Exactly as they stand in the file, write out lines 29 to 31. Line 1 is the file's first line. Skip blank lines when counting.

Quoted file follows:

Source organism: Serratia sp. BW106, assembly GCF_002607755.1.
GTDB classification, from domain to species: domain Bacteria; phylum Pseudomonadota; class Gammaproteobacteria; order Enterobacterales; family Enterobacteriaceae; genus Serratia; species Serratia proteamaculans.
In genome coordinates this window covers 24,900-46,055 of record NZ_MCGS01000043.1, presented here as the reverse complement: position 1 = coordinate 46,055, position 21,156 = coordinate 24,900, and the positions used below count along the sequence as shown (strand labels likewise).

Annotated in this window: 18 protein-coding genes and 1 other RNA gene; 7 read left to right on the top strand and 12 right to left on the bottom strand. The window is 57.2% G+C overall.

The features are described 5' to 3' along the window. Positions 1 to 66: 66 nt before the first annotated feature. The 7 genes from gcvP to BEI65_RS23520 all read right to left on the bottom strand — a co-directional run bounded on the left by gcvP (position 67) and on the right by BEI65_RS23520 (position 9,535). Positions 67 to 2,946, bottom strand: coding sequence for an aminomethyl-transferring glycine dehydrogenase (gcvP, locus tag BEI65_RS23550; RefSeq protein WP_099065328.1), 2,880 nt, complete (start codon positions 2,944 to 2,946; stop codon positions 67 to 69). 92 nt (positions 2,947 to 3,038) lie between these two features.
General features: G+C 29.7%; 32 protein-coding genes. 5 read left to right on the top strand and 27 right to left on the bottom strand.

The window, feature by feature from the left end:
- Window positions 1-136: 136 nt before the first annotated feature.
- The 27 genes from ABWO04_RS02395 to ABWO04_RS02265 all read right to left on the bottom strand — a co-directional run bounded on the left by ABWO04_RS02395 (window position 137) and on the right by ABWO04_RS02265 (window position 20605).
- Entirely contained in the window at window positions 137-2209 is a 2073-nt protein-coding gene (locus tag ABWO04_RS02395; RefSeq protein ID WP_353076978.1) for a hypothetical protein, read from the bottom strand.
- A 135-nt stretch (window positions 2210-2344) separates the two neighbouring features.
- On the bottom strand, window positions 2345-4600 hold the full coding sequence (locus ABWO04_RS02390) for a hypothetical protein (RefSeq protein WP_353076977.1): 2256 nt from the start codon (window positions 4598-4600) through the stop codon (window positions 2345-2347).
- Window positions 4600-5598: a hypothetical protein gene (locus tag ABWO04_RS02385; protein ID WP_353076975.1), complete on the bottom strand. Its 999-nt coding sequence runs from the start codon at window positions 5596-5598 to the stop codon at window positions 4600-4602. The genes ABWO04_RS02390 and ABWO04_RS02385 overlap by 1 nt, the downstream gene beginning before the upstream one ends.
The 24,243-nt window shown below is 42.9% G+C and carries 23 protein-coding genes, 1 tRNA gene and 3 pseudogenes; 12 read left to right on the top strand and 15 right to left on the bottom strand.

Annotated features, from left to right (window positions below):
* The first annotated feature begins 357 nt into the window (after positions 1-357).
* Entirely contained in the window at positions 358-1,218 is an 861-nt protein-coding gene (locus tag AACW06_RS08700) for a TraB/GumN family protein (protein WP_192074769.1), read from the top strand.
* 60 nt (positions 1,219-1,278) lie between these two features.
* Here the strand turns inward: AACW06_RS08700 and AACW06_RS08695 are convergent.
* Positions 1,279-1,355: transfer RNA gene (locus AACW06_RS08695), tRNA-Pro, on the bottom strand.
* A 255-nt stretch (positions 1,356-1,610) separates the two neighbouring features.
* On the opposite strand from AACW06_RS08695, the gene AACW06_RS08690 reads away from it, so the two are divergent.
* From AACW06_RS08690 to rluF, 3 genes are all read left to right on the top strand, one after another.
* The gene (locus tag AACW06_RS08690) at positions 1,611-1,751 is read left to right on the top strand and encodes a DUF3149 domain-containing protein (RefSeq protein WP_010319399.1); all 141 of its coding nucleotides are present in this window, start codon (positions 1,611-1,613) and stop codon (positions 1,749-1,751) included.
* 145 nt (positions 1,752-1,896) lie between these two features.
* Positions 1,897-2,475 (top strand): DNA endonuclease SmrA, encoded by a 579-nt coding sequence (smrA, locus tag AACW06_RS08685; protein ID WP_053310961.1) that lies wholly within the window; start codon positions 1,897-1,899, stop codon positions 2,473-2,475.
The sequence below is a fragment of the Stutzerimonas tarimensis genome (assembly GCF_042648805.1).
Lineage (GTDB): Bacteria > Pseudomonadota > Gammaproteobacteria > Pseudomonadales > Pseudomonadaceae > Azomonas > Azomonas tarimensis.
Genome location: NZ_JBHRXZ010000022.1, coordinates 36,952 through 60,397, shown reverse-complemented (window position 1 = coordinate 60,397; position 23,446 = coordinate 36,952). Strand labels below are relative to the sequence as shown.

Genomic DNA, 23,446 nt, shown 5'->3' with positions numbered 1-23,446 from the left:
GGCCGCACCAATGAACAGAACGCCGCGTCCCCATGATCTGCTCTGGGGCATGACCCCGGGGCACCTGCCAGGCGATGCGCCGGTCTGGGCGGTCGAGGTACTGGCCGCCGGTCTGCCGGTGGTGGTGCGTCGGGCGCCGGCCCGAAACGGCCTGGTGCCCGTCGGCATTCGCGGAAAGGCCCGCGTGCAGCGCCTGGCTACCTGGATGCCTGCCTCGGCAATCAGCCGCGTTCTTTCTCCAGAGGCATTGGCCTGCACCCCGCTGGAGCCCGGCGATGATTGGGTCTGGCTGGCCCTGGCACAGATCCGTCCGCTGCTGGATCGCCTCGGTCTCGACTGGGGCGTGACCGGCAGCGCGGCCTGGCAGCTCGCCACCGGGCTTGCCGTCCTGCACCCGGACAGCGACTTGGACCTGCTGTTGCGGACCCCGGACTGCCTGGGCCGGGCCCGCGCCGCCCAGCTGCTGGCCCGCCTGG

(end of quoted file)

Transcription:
Genome location: NZ_JBHRXZ010000022.1, coordinates 36,952 through 60,397, shown reverse-complemented (window position 1 = coordinate 60,397; position 23,446 = coordinate 36,952). Strand labels below are relative to the sequence as shown.

Genomic DNA, 23,446 nt, shown 5'->3' with positions numbered 1-23,446 from the left:
GGCCGCACCAATGAACAGAACGCCGCGTCCCCATGATCTGCTCTGGGGCATGACCCCGGGGCACCTGCCAGGCGATGCGCCGGTCTGGGCGGTCGAGGTACTGGCCGCCGGTCTGCCGGTGGTGGTGCGTCGGGCGCCGGCCCGAAACGGCCTGGTGCCCGTCGGCATTCGCGGAAAGGCCCGCGTGCAGCGCCTGGCTACCTGGATGCCTGCCTCGGCAATCAGCCGCGTTCTTTCTCCAGAGGCATTGGCCTGCACCCCGCTGGAGCCCGGCGATGATTGGGTCTGGCTGGCCCTGGCACAGATCCGTCCGCTGCTGGATCGCCTCGGTCTCGACTGGGGCGTGACCGGCAGCGCGGCCTGGCAGCTCGCCACCGGGCTTGCCGTCCTGCACCCGGACAGCGACTTGGACCTGCTGTTGCGGACCCCGGACTGCCTGGGCCGGGCCCGCGCCGCCCAGCTGCTGGCCCGCCTGG